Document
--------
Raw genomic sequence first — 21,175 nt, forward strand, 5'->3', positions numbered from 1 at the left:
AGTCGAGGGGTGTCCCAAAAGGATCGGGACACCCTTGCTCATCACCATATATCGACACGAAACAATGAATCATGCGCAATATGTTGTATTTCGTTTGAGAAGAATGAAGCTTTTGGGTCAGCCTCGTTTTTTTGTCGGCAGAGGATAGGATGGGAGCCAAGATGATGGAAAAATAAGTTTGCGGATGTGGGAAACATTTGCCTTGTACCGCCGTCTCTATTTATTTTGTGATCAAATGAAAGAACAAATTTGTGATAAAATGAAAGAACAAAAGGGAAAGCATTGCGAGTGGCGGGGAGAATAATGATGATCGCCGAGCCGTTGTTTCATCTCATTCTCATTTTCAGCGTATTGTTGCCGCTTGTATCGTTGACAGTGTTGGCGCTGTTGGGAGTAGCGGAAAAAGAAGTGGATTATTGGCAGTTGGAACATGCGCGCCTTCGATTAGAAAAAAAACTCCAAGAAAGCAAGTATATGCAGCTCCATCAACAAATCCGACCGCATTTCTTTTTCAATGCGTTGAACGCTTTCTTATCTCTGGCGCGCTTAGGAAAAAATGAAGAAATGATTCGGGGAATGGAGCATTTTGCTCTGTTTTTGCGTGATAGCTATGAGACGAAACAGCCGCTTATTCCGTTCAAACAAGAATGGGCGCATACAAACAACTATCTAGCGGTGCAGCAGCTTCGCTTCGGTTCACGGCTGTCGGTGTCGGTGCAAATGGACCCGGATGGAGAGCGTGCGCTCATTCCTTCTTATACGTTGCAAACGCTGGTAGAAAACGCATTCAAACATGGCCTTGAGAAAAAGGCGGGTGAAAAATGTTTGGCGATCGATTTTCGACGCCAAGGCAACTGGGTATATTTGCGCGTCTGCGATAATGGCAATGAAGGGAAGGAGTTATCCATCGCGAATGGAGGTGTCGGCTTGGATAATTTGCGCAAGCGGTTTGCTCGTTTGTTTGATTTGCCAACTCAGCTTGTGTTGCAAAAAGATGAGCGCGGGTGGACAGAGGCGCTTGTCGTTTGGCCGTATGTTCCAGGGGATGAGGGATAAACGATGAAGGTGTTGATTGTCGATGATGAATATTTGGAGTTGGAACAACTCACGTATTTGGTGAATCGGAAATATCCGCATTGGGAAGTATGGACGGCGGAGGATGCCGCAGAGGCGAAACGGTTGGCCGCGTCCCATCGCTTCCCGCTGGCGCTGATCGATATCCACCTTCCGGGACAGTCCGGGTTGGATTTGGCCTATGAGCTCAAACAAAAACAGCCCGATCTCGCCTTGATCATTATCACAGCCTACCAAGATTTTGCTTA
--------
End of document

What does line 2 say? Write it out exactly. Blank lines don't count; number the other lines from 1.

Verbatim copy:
AGTCGAGGGGTGTCCCAAAAGGATCGGGACACCCTTGCTCATCACCATATATCGACACGAAACAATGAATCATGCGCAATATGTTGTATTTCGTTTGAGAAGAATGAAGCTTTTGGGTCAGCCTCGTTTTTTTGTCGGCAGAGGATAGGATGGGAGCCAAGATGATGGAAAAATAAGTTTGCGGATGTGGGAAACATTTGCCTTGTACCGCCGTCTCTATTTATTTTGTGATCAAATGAAAGAACAAATTTGTGATAAAATGAAAGAACAAAAGGGAAAGCATTGCGAGTGGCGGGGAGAATAATGATGATCGCCGAGCCGTTGTTTCATCTCATTCTCATTTTCAGCGTATTGTTGCCGCTTGTATCGTTGACAGTGTTGGCGCTGTTGGGAGTAGCGGAAAAAGAAGTGGATTATTGGCAGTTGGAACATGCGCGCCTTCGATTAGAAAAAAAACTCCAAGAAAGCAAGTATATGCAGCTCCATCAACAAATCCGACCGCATTTCTTTTTCAATGCGTTGAACGCTTTCTTATCTCTGGCGCGCTTAGGAAAAAATGAAGAAATGATTCGGGGAATGGAGCATTTTGCTCTGTTTTTGCGTGATAGCTATGAGACGAAACAGCCGCTTATTCCGTTCAAACAAGAATGGGCGCATACAAACAACTATCTAGCGGTGCAGCAGCTTCGCTTCGGTTCACGGCTGTCGGTGTCGGTGCAAATGGACCCGGATGGAGAGCGTGCGCTCATTCCTTCTTATACGTTGCAAACGCTGGTAGAAAACGCATTCAAACATGGCCTTGAGAAAAAGGCGGGTGAAAAATGTTTGGCGATCGATTTTCGACGCCAAGGCAACTGGGTATATTTGCGCGTCTGCGATAATGGCAATGAAGGGAAGGAGTTATCCATCGCGAATGGAGGTGTCGGCTTGGATAATTTGCGCAAGCGGTTTGCTCGTTTGTTTGATTTGCCAACTCAGCTTGTGTTGCAAAAAGATGAGCGCGGGTGGACAGAGGCGCTTGTCGTTTGGCCGTATGTTCCAGGGGATGAGGGATAAACGATGAAGGTGTTGATTGTCGATGATGAATATTTGGAGTTGGAACAACTCACGTATTTGGTGAATCGGAAATATCCGCATTGGGAAGTATGGACGGCGGAGGATGCCGCAGAGGCGAAACGGTTGGCCGCGTCCCATCGCTTCCCGCTGGCGCTGATCGATATCCACCTTCCGGGACAGTCCGGGTTGGATTTGGCCTATGAGCTCAAACAAAAACAGCCCGATCTCGCCTTGATCATTATCACAGCCTACCAAGATTTTGCTTA